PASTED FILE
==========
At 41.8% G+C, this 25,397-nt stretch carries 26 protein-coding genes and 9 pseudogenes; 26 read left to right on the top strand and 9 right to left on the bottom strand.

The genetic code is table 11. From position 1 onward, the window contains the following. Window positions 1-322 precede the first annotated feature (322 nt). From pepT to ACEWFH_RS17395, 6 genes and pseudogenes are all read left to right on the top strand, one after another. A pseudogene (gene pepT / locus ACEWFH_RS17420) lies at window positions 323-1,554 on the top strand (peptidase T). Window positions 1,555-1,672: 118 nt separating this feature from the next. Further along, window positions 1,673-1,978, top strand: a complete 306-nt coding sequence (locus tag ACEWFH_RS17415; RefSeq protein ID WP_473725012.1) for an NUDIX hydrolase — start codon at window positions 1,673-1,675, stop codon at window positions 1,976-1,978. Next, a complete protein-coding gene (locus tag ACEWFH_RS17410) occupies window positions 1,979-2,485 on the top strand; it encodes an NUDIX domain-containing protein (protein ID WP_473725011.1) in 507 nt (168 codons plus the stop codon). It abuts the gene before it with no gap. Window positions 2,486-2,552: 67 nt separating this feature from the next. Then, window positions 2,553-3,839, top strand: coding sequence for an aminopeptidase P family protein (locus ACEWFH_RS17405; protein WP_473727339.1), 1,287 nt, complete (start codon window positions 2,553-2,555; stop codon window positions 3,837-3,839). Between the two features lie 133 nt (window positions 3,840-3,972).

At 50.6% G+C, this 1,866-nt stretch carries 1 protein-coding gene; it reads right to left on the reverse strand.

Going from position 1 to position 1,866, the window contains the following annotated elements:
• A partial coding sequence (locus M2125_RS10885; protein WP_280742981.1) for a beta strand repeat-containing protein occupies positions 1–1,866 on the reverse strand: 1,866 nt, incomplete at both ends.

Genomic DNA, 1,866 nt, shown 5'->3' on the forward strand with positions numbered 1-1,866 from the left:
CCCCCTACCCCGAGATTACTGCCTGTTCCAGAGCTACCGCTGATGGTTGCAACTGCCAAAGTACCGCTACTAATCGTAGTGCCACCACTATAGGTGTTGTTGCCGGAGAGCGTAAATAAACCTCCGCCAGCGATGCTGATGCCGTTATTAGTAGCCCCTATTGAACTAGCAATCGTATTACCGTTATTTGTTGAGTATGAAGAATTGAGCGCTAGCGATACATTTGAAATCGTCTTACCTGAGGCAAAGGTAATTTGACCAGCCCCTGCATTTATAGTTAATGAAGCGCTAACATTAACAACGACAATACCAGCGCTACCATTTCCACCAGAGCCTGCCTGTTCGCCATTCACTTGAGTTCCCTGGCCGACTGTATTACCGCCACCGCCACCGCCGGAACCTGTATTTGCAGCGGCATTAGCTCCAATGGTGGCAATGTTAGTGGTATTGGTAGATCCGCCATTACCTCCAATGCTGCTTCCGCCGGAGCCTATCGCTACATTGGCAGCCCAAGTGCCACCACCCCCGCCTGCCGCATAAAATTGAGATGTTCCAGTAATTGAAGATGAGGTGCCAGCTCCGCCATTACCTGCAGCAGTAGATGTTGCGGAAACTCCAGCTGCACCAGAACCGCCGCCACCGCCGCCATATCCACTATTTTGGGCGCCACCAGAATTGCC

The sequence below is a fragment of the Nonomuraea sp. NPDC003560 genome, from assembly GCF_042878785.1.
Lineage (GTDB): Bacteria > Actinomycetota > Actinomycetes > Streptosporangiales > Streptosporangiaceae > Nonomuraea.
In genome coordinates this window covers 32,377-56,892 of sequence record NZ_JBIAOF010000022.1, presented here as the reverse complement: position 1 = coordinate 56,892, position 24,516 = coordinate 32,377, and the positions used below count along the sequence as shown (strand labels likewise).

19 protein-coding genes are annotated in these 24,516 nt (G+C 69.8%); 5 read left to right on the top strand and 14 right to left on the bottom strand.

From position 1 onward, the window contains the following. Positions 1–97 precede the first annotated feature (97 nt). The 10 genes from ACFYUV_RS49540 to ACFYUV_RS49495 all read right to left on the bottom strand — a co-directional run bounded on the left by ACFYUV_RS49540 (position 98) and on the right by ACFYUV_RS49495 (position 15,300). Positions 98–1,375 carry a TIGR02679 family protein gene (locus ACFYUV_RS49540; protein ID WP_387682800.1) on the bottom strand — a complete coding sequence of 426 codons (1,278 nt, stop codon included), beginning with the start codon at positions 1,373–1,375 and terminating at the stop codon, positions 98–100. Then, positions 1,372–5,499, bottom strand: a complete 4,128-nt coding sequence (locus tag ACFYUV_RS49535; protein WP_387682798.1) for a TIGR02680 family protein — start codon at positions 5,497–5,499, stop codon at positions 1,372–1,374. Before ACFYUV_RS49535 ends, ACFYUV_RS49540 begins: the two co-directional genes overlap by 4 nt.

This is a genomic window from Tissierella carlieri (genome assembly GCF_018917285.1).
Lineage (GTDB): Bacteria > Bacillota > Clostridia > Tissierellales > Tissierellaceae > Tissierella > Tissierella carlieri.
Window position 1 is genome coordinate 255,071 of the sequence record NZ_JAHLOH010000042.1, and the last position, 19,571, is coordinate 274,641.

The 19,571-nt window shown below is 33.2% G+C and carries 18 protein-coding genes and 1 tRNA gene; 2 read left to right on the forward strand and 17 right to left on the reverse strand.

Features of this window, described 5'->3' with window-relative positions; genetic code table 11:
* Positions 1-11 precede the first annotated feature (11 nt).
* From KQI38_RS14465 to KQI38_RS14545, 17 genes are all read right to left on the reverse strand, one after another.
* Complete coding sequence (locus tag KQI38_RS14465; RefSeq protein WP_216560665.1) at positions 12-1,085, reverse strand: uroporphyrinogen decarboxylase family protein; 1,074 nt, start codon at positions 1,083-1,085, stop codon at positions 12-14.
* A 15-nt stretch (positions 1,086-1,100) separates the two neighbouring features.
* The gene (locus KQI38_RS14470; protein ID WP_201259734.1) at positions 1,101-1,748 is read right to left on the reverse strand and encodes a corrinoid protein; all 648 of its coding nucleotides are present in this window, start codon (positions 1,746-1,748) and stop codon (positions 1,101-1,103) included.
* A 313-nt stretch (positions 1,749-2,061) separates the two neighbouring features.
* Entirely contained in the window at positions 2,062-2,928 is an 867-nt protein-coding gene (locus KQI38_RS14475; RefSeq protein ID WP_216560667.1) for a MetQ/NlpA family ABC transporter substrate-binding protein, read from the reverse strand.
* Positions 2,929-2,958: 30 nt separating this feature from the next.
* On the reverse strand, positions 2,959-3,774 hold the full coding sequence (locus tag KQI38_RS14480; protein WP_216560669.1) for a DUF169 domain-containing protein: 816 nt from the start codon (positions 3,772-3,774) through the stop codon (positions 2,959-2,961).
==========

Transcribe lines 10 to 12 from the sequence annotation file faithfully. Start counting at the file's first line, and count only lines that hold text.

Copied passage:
In genome coordinates this window covers 32,377-56,892 of sequence record NZ_JBIAOF010000022.1, presented here as the reverse complement: position 1 = coordinate 56,892, position 24,516 = coordinate 32,377, and the positions used below count along the sequence as shown (strand labels likewise).

19 protein-coding genes are annotated in these 24,516 nt (G+C 69.8%); 5 read left to right on the top strand and 14 right to left on the bottom strand.

From position 1 onward, the window contains the following. Positions 1–97 precede the first annotated feature (97 nt). The 10 genes from ACFYUV_RS49540 to ACFYUV_RS49495 all read right to left on the bottom strand — a co-directional run bounded on the left by ACFYUV_RS49540 (position 98) and on the right by ACFYUV_RS49495 (position 15,300). Positions 98–1,375 carry a TIGR02679 family protein gene (locus ACFYUV_RS49540; protein ID WP_387682800.1) on the bottom strand — a complete coding sequence of 426 codons (1,278 nt, stop codon included), beginning with the start codon at positions 1,373–1,375 and terminating at the stop codon, positions 98–100. Then, positions 1,372–5,499, bottom strand: a complete 4,128-nt coding sequence (locus tag ACFYUV_RS49535; protein WP_387682798.1) for a TIGR02680 family protein — start codon at positions 5,497–5,499, stop codon at positions 1,372–1,374. Before ACFYUV_RS49535 ends, ACFYUV_RS49540 begins: the two co-directional genes overlap by 4 nt.